The third shop had a much larger selection and, ultimately, was a success. In a true testament to how bananas dress shopping is, I tried on four dressed that fit – one was a size 10, another a 12, another a 16 and another a 20, with the size being determined by how much room was in the bust. The Calvin Klein dress model is a busty lady. I like her.  I walked away with a dress for the fundraiser and two candidates for a wedding dress, but no ultimate decision.

I tried them both on again this afternoon and felt really bullish on one of the dresses. I could see myself wearing it on the beach at sunset. But, Little I and Tiny Diva very strongly insist that the other dress is the winner. Strongly. They hate the one I love. Feel free to leave your opinion in the comments below.

When I was pregnant with Little I, people would ask if I had chosen a name. I told everyone in the most serious of tones that we were naming him Genghis. I realized that, if you told people the name before the baby was born and they didn’t like it,they were likely to tell you. Then, you could never un-know that they hated your baby’s name. For example, Tiny Diva is named for my grandmother. When I was pregnant, I tried to broach the topic of naming Tiny Diva after her and she confided in me that she always hated her name and had been named after her father’s mistress. Of course, her mother didn’t realize this as they were naming the baby. She learned of it later and hilarity ensued. Someday I’ll tell Tiny Diva that she is named for her great-grandmother, who was named for the stripper her great- great-grandfather catted around with.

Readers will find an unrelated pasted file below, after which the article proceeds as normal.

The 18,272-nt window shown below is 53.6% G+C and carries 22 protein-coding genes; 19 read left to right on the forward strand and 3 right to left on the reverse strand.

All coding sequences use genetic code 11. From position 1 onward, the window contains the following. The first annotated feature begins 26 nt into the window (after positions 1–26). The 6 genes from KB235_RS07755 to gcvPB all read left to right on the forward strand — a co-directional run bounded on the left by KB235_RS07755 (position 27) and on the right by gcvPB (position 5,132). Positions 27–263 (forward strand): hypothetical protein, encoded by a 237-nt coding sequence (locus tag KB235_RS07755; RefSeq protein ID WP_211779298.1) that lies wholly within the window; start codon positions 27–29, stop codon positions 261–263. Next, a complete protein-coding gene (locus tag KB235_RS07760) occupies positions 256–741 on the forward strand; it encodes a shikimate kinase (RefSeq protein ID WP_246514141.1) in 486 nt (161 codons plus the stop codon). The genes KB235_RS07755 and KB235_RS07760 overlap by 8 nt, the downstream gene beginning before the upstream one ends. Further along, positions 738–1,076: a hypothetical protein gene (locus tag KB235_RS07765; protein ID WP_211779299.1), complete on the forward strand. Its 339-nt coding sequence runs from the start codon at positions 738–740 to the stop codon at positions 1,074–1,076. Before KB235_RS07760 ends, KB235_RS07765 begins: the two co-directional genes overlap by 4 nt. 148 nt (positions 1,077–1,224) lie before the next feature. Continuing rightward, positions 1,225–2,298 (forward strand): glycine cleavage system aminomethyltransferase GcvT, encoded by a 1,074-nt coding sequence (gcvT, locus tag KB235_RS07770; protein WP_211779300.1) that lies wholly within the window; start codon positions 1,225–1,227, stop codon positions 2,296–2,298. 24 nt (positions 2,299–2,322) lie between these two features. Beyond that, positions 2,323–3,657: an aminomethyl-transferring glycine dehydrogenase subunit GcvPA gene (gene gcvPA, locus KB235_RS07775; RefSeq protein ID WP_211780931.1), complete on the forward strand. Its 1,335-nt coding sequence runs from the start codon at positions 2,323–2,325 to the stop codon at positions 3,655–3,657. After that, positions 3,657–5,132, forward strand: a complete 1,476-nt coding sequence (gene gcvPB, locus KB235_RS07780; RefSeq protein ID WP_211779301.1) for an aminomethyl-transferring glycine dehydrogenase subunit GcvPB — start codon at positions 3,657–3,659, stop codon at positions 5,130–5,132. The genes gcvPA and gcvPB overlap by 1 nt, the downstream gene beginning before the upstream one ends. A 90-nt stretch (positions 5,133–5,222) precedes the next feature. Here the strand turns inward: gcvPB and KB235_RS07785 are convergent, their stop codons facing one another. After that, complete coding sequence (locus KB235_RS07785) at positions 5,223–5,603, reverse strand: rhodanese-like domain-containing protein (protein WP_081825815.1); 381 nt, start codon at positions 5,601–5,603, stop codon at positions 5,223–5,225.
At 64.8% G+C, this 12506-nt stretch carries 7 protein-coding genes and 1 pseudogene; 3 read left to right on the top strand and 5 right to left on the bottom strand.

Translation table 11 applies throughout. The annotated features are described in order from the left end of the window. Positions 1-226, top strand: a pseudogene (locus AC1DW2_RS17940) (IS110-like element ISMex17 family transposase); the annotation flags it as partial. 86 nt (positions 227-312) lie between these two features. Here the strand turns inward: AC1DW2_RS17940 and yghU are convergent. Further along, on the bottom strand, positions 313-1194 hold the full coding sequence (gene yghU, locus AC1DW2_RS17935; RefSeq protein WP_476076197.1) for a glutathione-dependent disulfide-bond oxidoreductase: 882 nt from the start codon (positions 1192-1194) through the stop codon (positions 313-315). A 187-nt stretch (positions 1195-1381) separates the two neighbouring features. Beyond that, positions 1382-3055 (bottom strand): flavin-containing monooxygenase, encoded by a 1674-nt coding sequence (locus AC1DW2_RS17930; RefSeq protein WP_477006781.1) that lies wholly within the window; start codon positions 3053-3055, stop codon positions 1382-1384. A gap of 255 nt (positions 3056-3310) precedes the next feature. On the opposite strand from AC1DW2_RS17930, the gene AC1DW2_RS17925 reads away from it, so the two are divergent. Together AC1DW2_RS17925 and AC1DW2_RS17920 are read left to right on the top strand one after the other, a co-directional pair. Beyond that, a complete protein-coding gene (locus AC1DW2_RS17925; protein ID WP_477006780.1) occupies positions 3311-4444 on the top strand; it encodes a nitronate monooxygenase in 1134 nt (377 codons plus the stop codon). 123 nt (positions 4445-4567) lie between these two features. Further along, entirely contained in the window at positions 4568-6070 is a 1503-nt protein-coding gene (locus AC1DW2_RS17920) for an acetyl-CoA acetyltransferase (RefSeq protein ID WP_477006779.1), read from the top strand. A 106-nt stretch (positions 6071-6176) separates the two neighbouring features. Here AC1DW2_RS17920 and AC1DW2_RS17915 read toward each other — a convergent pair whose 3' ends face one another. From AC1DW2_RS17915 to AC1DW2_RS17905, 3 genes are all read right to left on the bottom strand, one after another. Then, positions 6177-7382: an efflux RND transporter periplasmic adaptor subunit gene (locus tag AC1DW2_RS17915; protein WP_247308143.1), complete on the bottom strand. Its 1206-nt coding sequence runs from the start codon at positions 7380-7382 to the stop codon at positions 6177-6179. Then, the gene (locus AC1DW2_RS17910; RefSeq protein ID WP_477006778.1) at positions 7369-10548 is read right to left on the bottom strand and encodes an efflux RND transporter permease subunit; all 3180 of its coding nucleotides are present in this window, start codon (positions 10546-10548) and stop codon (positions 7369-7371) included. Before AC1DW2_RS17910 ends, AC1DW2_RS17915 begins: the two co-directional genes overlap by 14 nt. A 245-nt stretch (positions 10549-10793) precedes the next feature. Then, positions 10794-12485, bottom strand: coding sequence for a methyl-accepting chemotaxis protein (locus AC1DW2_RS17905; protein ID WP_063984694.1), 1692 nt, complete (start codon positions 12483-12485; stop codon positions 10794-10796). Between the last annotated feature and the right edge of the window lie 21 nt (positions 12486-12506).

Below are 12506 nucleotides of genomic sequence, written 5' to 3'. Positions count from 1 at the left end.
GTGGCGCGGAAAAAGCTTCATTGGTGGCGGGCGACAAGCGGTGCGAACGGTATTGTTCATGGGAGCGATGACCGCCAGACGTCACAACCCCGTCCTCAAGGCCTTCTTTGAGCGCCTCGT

With Little I, everyone was puzzled by the name Genghis and, therefore, relieved when I named him something else. If you’ve already named your baby, people are more likely to keep their name opinions to themselves. I’ve now got the equivalent of a baby name wedding dress. I can’t un-know that my kids hate the dress I like, but I can’t change the fact that the other doesn’t thrill me as much. So, I would be glad to hear your opinion, but if you ask me which dress I’m choosing between now and January, the answer is “Genghis.”